But UN Women estimates that only 31% of the data required to monitor progress for women and girls is available today. This indicates wide-ranging gaps that can lead governments and NGOs to faulty decision-making rather than gender-responsive programming.
The latest UN gender data ishere in one visual dashboard. Find out how our region is doing on SDG Goal 5.
You can also look at thematic indicators beyond the SDGs. Country fact sheets provide an overview of each country's data availability and progress on achieving gender equality. You can also read stories about why the data matters, and how it impacts on the lives of women and girls everywhere.
The combined wealth of the world's 22 richest men equals the wealth of all the women in Africa.
If you saved $10,000 a day since the building of the pyramids in Egypt you would have only one-fifth the average fortune of the 5 richest billionaires.
The monetary value of unpaid care work globally for women aged 15 and over is at least $10.8 trillion annually - three times the size of the world's tech industry.
Globally, 42% of women of working age are outside the paid labour force, compared with 6% of men, because of unpaid care responsibilities.
+ CID working groups - support your sector and get involved
The working groups that have been proposed are as follows:
Partnerships (Academic, business, social enterprises, government etc)
For those of you who have already put your hand up to get involved - thank you and we'll be in touch shortly.
The groups are entirely member led. CID is there to support and offer assistance.
If you're keen to be part of a CID working group, please get in touch asap.
These groups will provide vital sector leadership while working with key partners in the development sector, both here and in the Pacific.
+ CID workshops and events 2020
Keep your diary free for these practical workshops on issues that you have identified as urgent this year. There will be more workshops. Here is a taste of what's coming up soon (dates still to be confirmed)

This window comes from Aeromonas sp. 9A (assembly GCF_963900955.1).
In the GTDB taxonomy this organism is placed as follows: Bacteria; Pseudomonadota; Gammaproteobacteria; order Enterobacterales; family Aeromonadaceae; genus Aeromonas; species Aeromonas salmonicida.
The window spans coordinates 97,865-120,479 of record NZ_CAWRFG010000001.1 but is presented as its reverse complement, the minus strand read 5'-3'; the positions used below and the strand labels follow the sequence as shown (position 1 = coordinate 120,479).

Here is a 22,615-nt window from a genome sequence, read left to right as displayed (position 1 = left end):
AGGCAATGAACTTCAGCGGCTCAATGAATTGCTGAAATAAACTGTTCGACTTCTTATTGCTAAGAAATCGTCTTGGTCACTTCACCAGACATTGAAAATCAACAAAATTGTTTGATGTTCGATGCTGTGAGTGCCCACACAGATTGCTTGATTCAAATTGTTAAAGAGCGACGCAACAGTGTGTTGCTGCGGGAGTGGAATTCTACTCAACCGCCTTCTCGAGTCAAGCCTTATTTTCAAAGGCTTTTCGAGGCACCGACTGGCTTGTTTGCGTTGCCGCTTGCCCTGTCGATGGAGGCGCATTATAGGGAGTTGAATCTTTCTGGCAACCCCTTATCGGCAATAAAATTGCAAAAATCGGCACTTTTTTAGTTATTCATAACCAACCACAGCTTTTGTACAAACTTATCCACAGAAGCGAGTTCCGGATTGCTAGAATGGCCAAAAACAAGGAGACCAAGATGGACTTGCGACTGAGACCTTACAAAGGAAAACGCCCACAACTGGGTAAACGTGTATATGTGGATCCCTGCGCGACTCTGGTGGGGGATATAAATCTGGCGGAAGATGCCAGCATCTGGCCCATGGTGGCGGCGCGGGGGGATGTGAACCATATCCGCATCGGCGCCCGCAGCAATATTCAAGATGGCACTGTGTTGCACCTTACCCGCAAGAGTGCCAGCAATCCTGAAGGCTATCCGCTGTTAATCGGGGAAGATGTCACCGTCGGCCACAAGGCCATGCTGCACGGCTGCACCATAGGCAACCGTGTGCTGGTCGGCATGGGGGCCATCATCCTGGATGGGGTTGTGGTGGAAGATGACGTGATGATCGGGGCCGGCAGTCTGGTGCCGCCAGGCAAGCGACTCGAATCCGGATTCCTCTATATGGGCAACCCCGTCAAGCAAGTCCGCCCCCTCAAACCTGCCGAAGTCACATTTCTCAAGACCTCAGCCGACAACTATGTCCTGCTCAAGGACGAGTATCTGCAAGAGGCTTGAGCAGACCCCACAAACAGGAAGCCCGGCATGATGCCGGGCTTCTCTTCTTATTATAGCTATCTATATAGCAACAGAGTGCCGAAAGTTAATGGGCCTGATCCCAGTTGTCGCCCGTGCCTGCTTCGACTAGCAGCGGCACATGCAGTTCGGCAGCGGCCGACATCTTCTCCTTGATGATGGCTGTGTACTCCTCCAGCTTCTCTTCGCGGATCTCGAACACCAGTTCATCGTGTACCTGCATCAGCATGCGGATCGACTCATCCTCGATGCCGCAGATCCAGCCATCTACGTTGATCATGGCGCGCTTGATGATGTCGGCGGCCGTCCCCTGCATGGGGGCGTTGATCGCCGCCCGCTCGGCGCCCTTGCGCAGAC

Public Engagement (March/April)The most effective ways to promote and inform the New Zealand public to grow support for development
Gender workshop (June). How can we have the biggest impact in the Pacific, and how do we successfully report on our work with partners?
Operational Training (August/September). A suite of skills-based sessions, from HR and programme planning, to conflict resolution, more on MERL and reporting, and using new technology.
CID Conference 2020 (late October)- 'Telling the Development Story', with international experts on storytelling and promoting the benefits of development.
+ Supporting Syrian refugees to be self-reliant
Most approaches to supporting refugees have focused on enhancing refugees’ employability, with limited success, writes Kemal Kirisci for theBrookings Institute
But little attention has been paid to creating the economic conditions necessary for them to be employed.
"An innovative way to achieve sustainable self-reliance for refugees in Turkey would be for the European Union to offer Turkey trade concessions conditional to formal employment of Syrians. Versions of this policy idea have already received backing in various high-level conferences, such as the London Conference and the UN Summit on Refugees and Migrants in February and September 2016, and endorsement in the UN Global Compact on Refugees adopted in December 2018."
+ Welcome Hamlin Fistula to CID
CID would like to warmly welcome a new associate member:Hamlin Fistula New Zealand Trust. The charity was created in 2005, with the support of Dr Catherine Hamlin, to raise funds for the Hamlin Fistula Hospital work in Ethiopia. Initially, this was for fistula surgery and establishing the five outlying regional hospitals. With the introduction of midwifery training in 2007, HFNZ has focused on preventing fistula through supporting midwifery centres.
Hamlin Fistula NZ is committed to providing ongoing support for fistula surgery and for the preventive work of the midwives. The hospital in Addis Ababa has become a centre of excellence to which doctors from other countries come to learn and master the specialist skills of fistula surgery.
*as in 'Humans of New York', or 'Humanitarians on Tinder'
For over 50 years, Muppets and the characters of Sesame Street, from the Cookie Monster to Big Bird, have helped children from diverse backgrounds navigate the challenges that life brings while growing up. Occasionally unflinching in the difficult issues that Sesame Street has dealt with, they have now branched out to support children most in need; those located in war zones and places of conflict.
Ahlan Simsim (“Welcome Sesame” in Arabic)will premiere on regional children’s television as well as on YouTube – created for the displaced and traumatised refugee children living in Syria, Jordan, Iraq and Lebanon. Working with educational experts and psychologists across the region, the show is part of a major humanitarian programme designed to bring play and laughter to children suffering long term displacement.
The characters from Sesame Street have previously been used to engage with children impacted by disaster, including in our own Pacific neighbourhood. The characters ofGrover and Elmo travelled around Fiji in 2016, to help children talk about and cope with the aftermath of Tropical Cyclone Winston.
+ The floundering of Refugee resettlement figures